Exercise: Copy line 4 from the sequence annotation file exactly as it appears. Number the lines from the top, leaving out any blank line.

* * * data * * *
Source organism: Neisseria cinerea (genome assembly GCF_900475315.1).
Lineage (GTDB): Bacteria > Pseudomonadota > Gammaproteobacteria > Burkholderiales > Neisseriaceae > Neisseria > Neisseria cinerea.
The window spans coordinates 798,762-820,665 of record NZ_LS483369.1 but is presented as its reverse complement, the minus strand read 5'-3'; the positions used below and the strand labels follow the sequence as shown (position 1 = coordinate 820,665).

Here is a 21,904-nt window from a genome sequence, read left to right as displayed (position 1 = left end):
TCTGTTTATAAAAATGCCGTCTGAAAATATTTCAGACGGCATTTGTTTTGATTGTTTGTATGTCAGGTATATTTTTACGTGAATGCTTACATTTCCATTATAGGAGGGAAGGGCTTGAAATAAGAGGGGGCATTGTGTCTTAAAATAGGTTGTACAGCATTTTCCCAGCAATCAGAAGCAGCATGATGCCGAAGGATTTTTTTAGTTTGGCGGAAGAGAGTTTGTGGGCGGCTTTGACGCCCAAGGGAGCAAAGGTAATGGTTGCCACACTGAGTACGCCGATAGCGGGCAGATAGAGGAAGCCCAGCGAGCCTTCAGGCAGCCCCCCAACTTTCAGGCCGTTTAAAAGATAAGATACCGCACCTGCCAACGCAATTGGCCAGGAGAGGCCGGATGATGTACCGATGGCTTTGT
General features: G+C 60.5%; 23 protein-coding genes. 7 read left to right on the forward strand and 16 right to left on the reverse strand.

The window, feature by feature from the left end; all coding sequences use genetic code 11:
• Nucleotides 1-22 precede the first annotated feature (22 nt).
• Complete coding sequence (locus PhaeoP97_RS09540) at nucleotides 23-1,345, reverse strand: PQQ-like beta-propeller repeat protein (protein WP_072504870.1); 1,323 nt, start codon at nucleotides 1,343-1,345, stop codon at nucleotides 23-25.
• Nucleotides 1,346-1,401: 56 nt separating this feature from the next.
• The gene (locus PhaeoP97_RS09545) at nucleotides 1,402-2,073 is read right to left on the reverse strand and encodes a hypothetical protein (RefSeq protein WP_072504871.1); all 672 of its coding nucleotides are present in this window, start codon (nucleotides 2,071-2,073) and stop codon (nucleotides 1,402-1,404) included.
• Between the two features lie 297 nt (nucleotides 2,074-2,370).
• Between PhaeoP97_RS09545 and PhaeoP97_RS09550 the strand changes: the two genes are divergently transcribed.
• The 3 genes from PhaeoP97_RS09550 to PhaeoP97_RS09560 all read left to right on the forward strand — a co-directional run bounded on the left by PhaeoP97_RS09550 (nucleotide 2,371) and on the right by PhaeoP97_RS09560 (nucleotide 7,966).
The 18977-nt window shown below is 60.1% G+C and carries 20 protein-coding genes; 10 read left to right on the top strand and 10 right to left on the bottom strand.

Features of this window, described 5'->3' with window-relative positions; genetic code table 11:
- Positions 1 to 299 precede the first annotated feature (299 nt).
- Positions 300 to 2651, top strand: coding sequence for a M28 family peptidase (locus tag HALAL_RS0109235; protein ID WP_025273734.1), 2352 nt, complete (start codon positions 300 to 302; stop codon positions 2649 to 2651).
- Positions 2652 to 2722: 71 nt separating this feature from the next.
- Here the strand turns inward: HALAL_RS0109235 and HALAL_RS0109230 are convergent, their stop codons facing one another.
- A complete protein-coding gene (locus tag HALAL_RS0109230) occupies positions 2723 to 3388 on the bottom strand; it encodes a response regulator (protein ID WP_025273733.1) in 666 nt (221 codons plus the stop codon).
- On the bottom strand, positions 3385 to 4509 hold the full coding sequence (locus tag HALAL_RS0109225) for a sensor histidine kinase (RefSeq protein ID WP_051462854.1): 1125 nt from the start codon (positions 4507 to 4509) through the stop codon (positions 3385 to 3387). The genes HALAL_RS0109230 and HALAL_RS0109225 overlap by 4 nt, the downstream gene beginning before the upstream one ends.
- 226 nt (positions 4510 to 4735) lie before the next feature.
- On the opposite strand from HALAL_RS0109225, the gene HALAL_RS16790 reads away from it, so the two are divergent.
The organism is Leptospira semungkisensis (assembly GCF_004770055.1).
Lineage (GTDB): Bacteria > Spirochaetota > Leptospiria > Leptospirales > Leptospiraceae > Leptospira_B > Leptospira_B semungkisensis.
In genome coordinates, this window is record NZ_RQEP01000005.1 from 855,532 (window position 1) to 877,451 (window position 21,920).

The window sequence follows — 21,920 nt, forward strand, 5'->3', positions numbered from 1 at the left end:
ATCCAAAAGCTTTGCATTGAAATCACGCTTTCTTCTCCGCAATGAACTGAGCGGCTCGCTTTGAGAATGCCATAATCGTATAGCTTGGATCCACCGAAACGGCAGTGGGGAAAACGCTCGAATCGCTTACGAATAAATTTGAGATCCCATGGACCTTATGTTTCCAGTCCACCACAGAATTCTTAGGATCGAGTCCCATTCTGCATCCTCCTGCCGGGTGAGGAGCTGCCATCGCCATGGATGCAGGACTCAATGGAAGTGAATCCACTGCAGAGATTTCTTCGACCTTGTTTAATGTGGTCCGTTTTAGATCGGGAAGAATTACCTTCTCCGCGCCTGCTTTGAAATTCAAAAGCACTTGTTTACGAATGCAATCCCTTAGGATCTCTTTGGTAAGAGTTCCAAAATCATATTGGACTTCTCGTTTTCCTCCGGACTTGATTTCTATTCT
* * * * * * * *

Here is a 21,904-nt window from a genome sequence, read left to right as displayed (position 1 = left end):